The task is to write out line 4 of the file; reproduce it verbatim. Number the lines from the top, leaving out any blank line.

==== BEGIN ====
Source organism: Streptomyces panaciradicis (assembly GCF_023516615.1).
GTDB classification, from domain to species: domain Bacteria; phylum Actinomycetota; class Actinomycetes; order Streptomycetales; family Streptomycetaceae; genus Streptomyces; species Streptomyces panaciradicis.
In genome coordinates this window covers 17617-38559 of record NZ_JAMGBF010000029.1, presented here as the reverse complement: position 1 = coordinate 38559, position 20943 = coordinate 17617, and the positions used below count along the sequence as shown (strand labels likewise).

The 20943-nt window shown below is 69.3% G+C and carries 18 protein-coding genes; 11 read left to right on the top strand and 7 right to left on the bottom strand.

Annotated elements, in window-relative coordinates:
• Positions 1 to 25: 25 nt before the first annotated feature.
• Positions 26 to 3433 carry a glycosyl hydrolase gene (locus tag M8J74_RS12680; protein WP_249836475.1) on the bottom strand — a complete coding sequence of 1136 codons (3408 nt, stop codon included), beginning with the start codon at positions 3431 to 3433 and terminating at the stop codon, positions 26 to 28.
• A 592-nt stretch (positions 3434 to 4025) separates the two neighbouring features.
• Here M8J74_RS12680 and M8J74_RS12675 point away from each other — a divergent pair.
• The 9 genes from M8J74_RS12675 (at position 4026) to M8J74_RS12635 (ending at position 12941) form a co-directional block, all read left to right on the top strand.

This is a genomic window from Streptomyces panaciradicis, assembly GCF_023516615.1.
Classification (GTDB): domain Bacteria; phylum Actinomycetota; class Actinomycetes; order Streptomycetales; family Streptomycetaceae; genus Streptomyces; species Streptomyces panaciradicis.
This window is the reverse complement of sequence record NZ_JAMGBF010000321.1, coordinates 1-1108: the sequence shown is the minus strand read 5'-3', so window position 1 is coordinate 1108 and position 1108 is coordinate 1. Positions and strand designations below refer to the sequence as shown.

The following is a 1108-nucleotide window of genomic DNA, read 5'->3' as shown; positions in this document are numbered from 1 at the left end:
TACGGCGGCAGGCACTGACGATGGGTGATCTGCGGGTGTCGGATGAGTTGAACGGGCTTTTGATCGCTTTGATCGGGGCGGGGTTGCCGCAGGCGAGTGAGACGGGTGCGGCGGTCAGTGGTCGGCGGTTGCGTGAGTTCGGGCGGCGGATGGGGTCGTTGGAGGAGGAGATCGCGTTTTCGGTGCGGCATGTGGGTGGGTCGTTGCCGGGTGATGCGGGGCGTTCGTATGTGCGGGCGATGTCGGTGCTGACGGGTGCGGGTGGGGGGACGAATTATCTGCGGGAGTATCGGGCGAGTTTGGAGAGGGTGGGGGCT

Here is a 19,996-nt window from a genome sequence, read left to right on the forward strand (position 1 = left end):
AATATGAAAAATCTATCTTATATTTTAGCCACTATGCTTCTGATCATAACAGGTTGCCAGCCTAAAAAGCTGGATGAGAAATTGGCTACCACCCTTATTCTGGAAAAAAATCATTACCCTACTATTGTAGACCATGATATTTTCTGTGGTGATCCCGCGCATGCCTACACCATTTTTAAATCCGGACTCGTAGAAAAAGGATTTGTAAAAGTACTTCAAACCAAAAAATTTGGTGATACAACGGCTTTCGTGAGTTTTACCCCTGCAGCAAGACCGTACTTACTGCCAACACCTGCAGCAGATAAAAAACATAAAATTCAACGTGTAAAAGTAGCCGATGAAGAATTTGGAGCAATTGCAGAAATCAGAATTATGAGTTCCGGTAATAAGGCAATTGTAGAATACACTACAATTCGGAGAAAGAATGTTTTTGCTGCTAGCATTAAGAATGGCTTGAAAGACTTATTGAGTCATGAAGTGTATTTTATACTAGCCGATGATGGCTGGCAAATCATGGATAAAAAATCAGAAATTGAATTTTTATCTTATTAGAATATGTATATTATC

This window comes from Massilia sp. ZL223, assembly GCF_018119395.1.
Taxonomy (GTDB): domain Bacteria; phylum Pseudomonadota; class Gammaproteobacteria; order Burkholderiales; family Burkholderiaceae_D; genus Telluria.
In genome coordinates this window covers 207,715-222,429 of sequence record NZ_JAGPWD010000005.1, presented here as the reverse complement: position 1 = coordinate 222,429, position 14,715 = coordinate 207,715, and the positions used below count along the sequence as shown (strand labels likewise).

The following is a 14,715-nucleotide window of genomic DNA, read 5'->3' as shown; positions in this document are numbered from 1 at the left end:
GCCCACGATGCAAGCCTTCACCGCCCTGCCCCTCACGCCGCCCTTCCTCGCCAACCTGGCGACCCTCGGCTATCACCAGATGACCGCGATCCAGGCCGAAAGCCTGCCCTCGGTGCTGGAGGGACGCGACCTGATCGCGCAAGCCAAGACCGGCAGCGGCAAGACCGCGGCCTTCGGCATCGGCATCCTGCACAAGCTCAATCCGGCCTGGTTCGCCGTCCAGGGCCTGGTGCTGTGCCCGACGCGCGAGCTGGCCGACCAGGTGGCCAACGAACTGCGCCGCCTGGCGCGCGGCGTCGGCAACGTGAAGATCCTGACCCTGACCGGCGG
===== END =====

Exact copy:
The 20943-nt window shown below is 69.3% G+C and carries 18 protein-coding genes; 11 read left to right on the top strand and 7 right to left on the bottom strand.